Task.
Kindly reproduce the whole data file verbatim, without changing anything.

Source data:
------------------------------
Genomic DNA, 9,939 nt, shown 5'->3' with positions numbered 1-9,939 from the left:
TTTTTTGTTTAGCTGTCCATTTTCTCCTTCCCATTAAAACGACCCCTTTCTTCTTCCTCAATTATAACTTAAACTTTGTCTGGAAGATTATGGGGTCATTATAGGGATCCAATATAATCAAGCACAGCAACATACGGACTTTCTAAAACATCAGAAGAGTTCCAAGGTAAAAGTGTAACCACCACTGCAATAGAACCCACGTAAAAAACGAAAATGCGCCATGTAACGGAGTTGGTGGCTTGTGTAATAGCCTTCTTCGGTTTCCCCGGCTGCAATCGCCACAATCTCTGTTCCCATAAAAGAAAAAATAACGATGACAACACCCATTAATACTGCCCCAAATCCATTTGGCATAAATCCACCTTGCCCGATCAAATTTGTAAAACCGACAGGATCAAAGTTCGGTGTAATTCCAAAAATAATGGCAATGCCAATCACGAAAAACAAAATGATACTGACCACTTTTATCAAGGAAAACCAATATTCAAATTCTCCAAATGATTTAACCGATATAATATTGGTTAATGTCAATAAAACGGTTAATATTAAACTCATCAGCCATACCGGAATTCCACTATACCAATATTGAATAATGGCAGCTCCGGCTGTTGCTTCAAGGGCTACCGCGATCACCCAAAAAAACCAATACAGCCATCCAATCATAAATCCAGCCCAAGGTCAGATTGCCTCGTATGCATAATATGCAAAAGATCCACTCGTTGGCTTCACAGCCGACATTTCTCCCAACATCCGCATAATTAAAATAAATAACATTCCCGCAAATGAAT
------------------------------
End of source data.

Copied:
Genomic DNA, 9,939 nt, shown 5'->3' with positions numbered 1-9,939 from the left:
TTTTTTGTTTAGCTGTCCATTTTCTCCTTCCCATTAAAACGACCCCTTTCTTCTTCCTCAATTATAACTTAAACTTTGTCTGGAAGATTATGGGGTCATTATAGGGATCCAATATAATCAAGCACAGCAACATACGGACTTTCTAAAACATCAGAAGAGTTCCAAGGTAAAAGTGTAACCACCACTGCAATAGAACCCACGTAAAAAACGAAAATGCGCCATGTAACGGAGTTGGTGGCTTGTGTAATAGCCTTCTTCGGTTTCCCCGGCTGCAATCGCCACAATCTCTGTTCCCATAAAAGAAAAAATAACGATGACAACACCCATTAATACTGCCCCAAATCCATTTGGCATAAATCCACCTTGCCCGATCAAATTTGTAAAACCGACAGGATCAAAGTTCGGTGTAATTCCAAAAATAATGGCAATGCCAATCACGAAAAACAAAATGATACTGACCACTTTTATCAAGGAAAACCAATATTCAAATTCTCCAAATGATTTAACCGATATAATATTGGTTAATGTCAATAAAACGGTTAATATTAAACTCATCAGCCATACCGGAATTCCACTATACCAATATTGAATAATGGCAGCTCCGGCTGTTGCTTCAAGGGCTACCGCGATCACCCAAAAAAACCAATACAGCCATCCAATCATAAATCCAGCCCAAGGTCAGATTGCCTCGTATGCATAATATGCAAAAGATCCACTCGTTGGCTTCACAGCCGACATTTCTCCCAACATCCGCATAATTAAAATAAATAACATTCCCGCAAATGAAT